“The war against Boko Haram is not over as propagated, until the people of Gulak and the whole of Gwoza are safe in their ancestral homes.

“We shall consider the war over when we, the people of the Northeast region can freely travel from Michika to Gwoza to Maiduguri and when there is a highway constructed to open the Sambisa Game Reserve area,” he said.
The clergyman was speaking from a point of experience; his place of worship, the EYN Church, the worst hit by Boko Haram, constitutes 54 districts throughout the nation. The Church Headquarters is domiciled in the region and majority of the members are also within the crisis area.

Since the time government asked the people to return to their homes, life has been extremely difficult and many of them have died and are still dying of starvation and simple curable diseases.

Many lamented that there has been virtually little or no care for them, as relief materials meant for them never get to them. In addition, cases of rape are on the increase. The people cannot find the ‘improved seeds’ they were promised by the PCNI.

The skills acquisition programmes do not get to them and therefore cannot be as effective as they should, others say.

It is important, though, to note that the people of this region are resilient and have always managed their basic needs by fending for themselves. At this time of insurgency, attended with wanton destruction though, the residents said what they need is an enabling environment, which includes security, agricultural extension services, farm implements, infrastructure, health, education and civic facilities so that they can rebuild their lives again from scratch.

More so, skills acquisition training and support are said to be conducted only in Maiduguri, Damaturu and Yola – all state capitals, a situation the communities lamented as been one sided.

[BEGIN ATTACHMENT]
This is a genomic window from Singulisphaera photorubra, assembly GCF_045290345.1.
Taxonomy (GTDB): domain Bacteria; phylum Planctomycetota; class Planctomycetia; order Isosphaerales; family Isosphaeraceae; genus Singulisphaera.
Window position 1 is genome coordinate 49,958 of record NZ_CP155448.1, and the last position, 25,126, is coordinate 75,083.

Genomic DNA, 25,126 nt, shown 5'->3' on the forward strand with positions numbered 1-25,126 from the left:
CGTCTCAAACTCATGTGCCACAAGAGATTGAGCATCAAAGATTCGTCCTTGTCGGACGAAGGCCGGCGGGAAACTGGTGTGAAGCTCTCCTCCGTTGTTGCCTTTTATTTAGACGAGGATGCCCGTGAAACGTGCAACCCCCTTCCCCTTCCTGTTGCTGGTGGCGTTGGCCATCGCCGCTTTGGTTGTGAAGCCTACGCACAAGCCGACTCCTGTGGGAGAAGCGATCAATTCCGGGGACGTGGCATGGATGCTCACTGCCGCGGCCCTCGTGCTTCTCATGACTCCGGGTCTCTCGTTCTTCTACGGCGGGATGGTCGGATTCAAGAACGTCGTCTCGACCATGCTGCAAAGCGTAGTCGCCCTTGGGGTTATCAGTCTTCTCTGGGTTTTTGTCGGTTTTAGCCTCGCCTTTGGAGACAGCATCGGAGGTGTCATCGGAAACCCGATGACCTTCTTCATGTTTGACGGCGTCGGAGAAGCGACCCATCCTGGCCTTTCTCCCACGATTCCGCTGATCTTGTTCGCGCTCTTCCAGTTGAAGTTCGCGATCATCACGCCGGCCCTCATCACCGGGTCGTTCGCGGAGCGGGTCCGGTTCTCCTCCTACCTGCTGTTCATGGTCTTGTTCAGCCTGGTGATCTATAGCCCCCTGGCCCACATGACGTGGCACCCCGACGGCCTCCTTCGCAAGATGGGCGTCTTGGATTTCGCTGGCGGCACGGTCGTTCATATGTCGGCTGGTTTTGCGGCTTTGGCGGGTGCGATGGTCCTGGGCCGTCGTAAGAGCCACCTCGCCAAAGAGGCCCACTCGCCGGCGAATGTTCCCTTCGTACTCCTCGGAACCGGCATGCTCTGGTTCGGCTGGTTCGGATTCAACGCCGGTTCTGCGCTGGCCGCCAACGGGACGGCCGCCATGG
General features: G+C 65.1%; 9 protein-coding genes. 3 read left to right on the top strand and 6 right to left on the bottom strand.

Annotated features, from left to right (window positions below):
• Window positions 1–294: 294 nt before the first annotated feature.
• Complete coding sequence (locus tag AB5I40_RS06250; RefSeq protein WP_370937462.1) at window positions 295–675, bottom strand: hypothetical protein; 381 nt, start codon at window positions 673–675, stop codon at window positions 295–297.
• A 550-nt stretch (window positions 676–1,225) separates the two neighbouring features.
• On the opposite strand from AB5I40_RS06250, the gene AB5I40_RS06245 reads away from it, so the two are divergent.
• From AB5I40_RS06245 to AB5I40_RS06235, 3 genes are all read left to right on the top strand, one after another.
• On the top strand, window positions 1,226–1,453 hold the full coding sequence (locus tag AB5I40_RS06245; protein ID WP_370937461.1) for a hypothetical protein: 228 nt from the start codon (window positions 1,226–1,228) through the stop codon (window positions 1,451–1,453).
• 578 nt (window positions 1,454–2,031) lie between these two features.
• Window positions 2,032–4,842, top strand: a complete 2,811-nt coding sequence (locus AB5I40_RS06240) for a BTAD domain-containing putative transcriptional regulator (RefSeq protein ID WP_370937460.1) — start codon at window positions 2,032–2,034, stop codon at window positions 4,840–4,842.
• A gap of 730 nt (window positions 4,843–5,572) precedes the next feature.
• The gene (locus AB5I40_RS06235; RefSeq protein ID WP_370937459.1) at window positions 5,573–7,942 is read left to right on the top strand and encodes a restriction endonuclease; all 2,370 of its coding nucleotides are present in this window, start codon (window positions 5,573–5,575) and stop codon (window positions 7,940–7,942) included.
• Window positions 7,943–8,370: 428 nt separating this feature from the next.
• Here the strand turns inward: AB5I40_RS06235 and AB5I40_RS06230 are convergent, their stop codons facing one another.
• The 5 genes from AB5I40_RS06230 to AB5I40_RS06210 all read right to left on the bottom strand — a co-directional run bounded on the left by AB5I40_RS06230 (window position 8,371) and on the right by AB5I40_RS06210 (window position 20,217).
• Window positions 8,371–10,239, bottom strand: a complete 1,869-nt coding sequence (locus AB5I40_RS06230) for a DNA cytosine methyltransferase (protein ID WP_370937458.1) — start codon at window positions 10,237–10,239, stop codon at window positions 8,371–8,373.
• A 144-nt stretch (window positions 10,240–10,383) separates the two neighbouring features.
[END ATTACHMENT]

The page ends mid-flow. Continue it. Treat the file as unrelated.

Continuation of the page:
While many are yet to return and the few who have returned are still scarred of venturing out, “We hereby request that all government programmes related to the IDPs and victims of Boko Haram activities be extended fully to these people. Government must be seen to be fair to all citizenry, regardless of religion or tribe,” Gyar stated.

Gyar further told LEADERSHIP Weekend that the elders’ forum in the area have resolve to present a common demand from government agencies to providing relief materials, rebuilding of burnt or destroyed buildings, and to demand an end to the continuous harassment by insurgents.

Gyar said the group’s frustrations were heightened when the military designated the areas unreachable or difficult terrains. “The forum links the communities to the world by providing information on how to improve themselves, through local skills acquisition, and the like.”

The forum has also submitted compendiums of killings, abductions, destructions of properties in this region to government and other agencies.

The area is said to hold a population of over three million people and home to a diverse ethnic groups including Lamun, Dughwede, Margi, Higgi, Bura, Kilba, Njenyi, Fali, Verre, Gaanda, Chibok, Kanuri, Karaikarai, Bolewa, Ngizim and Fulani among others.

“Government efforts to rehabilitate and restore normalcy to the areas destroyed by insurgency is, so far, commendable but it seems to be selective,” said according to a resident, Binta Ngalma.

She further stated that INEC, which is charged with the responsibility of electoral processes for political representations, is not servicing these areas with adequate materials and staff to advance registration for people to obtain their permanent voter cards (PVCs).

“Where these cards are available the owners have been refused the right to collect them. This has happened in Damboa and Gwoza,” she said.

A native of Madagali and lawyer, Tumba Zira while speaking with LEADERSHIP Weekend lamented that: “In Askira/Uba and Madagali local government areas, for example, elections were never held and those appointed to administer the areas are generally imposed on the people.

“At the moment voter registration is totally absent in Madagali local government area and therefore the people are made to believe that government has little or no interest in their welfare, so despair has set in, to the point that they believe that government of the day came in to worsen their situation.

“We hereby demand the enhanced activities of INEC to cover areas so called ‘unreached’ and with immediate assurance to these people to guarantee their political representation,” Zira demanded.